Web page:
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I spent the last two evenings watching Lifetime’s documentary “Surviving R. Kelly.” If you haven’t seen it, watch it. Watch it now.
I was in college at the University of Illinois at Chicago at the time his infamous “pee tape” became famous. I remember people in my classes telling me, through hushed whispers and giggles, that R. Kelly likes to pick up underage girls at the Rock and Roll McDonald's downtown and then film himself peeing on them. It was because of this tape that he went to trial on child pornography charges in the early 2000s. He was acquitted. After his acquittal, I dismissed the rumors as gossip, but always felt a little suspicious about R. Kelly. I mean you can only hear those rumors about someone for so long before you wonder if there is any truth to them.
Teachers are Trained, Mandated Reporters on Abuse
As teachers, we hear gossip all the time. We are trained to notice signs of abuse, bullying, and neglect. Part of our job is to know when to investigate, and when to shut rumors down. What really disturbed me about this documentary was how widely known these rumors were throughout Chicagoland. I mean, people were talking about it everywhere! Multiple people in the documentary said that he would hang out outside his former south side high school, Kenwood, and just wait for the dismissal bell so he could pick up young girls. It was a well-known fact.
He was also a regular spectator at one of his underage girls’ basketball games in Oak Park. My first reaction was, where were the teachers? Coaches? Counselors? Other parents? Chicago Police Department? Why wasn’t anyone alarmed that a grown man was in a school, courting a 14-year-old girl? Why didn’t any adult step in? I know that when I have bus duty at my middle school, I interrogate every single adult within walking distance of the students who does not have a District ID on. Every. Single. One.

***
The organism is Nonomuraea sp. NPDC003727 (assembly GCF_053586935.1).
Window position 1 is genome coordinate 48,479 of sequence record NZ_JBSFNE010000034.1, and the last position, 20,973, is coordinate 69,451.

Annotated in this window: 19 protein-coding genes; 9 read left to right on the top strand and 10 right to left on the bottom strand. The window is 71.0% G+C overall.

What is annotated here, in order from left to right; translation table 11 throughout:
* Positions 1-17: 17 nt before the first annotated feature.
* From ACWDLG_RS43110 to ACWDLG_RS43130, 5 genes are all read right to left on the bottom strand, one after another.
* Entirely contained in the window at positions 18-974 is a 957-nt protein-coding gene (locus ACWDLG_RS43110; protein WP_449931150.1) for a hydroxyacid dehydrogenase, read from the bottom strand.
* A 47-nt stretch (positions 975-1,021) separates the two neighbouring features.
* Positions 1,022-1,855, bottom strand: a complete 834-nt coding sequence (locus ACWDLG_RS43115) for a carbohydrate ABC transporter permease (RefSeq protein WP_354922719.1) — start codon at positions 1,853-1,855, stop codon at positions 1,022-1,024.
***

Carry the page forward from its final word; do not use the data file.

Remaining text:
So.. what the heck went wrong?
As the documentary points out, R.Kelly was reported. Multiple different times, by multiple different people. The important question to ask is, how has this abuse continued?
When Harvey Weinstein had over 80 women come forward with accusations of sexual assault against him, his punishment was swift and quick. Within weeks of the allegations, he was fired from his company and publicly disgraced from Hollywood. So, why has it taken over twenty years for people to act on behalf of the women R. Kelly has abused?
The System Doesn't Value Accusations From All Women
The rapper known as Common, also a Chicago native and also appearing in the documentary, answers that question perfectly in a recent TMZ interview. He says, “If it wasn’t just black women who R. Kelly had been molesting and abusing — if it wasn’t just black women — he would have been attacked by the system in a different way. Meaning, the system doesn’t have a value for black women the way they do white women or other nationalities.”
As teachers, we need to think about this and how it may affect the young ladies in our classrooms. The reality of R. Kelly’s abuse, and the fact that nothing was done for his victims- for decades- says something about how our society values black women and children. This can’t be denied, ignored, or brushed off any longer. If we are to truly educate, inspire, and advocate for all our students, then we have a lot of work to do. This documentary proves that.
In a recent NPR article, #Me Too founder, Tarana Burke explains, “We have seen 24 years of allegations leveled against R. Kelly, and he has gone unscathed...Those things have to be interrogated. And I think at the very least we need to see corporations step away from them until we have a satisfactory investigation into these allegations."
Hopefully, this is a start in the much-needed silencing of R. Kelly.
Jerkovich, Katie. “Superstar Rapper Says He Failed Alleged R. Kelly Survivors: 'We Failed Our Communities'.” The Daily Caller, Link
Tsioulcas, Anastasia. “#MeToo Founder Tarana Burke Responds To R. Kelly.” NPR, NPR, 1 May 2018, Link